Ellen Zentner: Welcome to Thoughts on the Market. I'm Ellen Zentner, Chief U.S. Economist for Morgan Stanley Research.
Sarah Wolfe: And I'm Sarah Wolfe, also on Morgan Stanley's U.S. Economics team.
Ellen Zentner :And on this episode of the podcast, we'll be talking about the budding return to normal among the most covid sensitive areas of the U.S. economy. It's Tuesday, April 6th, at 8:00 a.m. in New York.
Ellen Zentner: Sarah, we've talked a lot on the podcast about how resilient the economy has been over the past year with perhaps a faster recovery than many would have thought. But given your focus on the U.S. consumer, I wanted to have you on today to talk a little bit about the green shoots that we're seeing in the services sector, like dining, air travel, hotels. Maybe start off with what you're seeing from the February and March data.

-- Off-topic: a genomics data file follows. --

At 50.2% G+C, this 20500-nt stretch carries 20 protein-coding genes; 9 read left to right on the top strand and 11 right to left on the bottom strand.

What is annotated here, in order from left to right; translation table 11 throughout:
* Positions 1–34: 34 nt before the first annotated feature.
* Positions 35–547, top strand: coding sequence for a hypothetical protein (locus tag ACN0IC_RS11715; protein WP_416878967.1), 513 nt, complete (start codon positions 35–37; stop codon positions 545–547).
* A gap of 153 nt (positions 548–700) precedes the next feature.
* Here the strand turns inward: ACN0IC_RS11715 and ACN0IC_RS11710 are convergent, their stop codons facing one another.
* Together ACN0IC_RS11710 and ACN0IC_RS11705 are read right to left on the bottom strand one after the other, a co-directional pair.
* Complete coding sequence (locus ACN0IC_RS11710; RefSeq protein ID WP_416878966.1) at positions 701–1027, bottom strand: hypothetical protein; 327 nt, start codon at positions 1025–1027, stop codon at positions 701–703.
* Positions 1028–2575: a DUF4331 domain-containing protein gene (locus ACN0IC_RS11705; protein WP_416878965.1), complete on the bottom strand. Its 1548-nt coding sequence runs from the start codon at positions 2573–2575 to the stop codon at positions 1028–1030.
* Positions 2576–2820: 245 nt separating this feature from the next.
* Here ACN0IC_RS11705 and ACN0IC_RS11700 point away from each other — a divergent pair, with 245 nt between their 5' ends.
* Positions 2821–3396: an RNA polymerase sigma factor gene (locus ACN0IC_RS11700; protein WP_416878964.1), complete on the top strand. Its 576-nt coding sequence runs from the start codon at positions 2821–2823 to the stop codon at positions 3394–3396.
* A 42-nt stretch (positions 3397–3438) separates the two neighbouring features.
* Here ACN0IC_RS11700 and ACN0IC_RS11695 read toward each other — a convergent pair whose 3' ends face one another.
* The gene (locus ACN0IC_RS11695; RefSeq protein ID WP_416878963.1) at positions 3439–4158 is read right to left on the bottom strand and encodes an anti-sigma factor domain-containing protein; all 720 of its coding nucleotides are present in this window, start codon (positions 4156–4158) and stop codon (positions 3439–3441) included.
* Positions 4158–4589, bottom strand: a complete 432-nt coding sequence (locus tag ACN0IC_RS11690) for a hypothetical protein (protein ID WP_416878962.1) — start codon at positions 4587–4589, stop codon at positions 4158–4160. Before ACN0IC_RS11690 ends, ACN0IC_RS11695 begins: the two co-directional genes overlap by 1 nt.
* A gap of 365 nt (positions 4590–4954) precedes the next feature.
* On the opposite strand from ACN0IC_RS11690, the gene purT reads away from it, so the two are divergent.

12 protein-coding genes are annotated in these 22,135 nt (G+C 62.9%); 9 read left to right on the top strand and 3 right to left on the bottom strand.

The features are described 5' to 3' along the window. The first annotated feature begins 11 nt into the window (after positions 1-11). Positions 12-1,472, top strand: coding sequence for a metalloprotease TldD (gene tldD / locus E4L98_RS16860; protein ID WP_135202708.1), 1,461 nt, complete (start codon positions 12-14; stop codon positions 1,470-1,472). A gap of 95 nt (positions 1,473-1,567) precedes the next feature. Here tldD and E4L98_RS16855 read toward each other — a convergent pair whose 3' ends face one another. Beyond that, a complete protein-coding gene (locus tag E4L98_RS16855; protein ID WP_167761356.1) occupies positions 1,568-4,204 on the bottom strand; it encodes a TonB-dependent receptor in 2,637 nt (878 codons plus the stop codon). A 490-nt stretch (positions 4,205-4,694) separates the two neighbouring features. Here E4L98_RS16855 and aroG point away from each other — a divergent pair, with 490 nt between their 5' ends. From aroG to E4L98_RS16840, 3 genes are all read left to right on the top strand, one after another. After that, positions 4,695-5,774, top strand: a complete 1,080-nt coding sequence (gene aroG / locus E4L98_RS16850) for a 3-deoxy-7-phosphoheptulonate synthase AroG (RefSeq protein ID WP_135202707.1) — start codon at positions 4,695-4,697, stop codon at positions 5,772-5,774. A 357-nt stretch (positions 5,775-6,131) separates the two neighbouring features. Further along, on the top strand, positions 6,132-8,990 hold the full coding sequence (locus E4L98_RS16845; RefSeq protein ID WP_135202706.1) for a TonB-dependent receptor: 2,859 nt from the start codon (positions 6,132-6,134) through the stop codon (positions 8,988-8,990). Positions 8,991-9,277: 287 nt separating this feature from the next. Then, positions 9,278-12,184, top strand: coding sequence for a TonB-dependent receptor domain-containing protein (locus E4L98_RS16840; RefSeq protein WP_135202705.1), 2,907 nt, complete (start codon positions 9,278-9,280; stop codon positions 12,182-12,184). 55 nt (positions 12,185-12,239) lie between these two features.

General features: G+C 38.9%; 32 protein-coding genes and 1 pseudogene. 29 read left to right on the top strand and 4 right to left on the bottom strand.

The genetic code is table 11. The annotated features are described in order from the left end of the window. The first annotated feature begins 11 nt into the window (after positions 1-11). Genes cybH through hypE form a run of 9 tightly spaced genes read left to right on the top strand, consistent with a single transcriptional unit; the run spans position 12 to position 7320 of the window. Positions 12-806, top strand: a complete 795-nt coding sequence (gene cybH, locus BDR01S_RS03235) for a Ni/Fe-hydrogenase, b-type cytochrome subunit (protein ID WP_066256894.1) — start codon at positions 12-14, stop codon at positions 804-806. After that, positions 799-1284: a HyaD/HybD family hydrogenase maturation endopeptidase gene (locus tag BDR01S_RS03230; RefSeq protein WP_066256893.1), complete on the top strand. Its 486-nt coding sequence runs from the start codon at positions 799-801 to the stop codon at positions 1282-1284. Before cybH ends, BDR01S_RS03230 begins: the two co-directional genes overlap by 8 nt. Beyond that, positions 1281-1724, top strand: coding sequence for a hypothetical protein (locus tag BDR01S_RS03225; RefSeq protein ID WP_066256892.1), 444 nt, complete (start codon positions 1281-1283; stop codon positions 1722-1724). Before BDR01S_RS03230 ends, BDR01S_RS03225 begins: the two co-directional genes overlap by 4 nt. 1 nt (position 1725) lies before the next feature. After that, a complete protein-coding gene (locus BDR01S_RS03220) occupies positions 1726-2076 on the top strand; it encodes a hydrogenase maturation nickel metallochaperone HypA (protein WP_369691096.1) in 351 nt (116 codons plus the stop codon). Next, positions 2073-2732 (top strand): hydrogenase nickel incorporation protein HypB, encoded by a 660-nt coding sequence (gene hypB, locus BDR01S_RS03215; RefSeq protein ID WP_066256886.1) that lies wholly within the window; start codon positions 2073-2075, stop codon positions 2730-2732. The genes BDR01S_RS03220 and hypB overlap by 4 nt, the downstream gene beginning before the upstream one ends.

Sarah Wolfe: Over the last year we've largely had a good spending led recovery, but now it's finally broadening out into a covid sensitive sector recovery. I would say that if you look at the February/March data, we're seeing a rebound all connected, but in three categories we're looking at. One is actual engagement and activity. So we're seeing dining, air travel and hotels relative to pre covid levels increasing by about 20 percentage points just in the last month.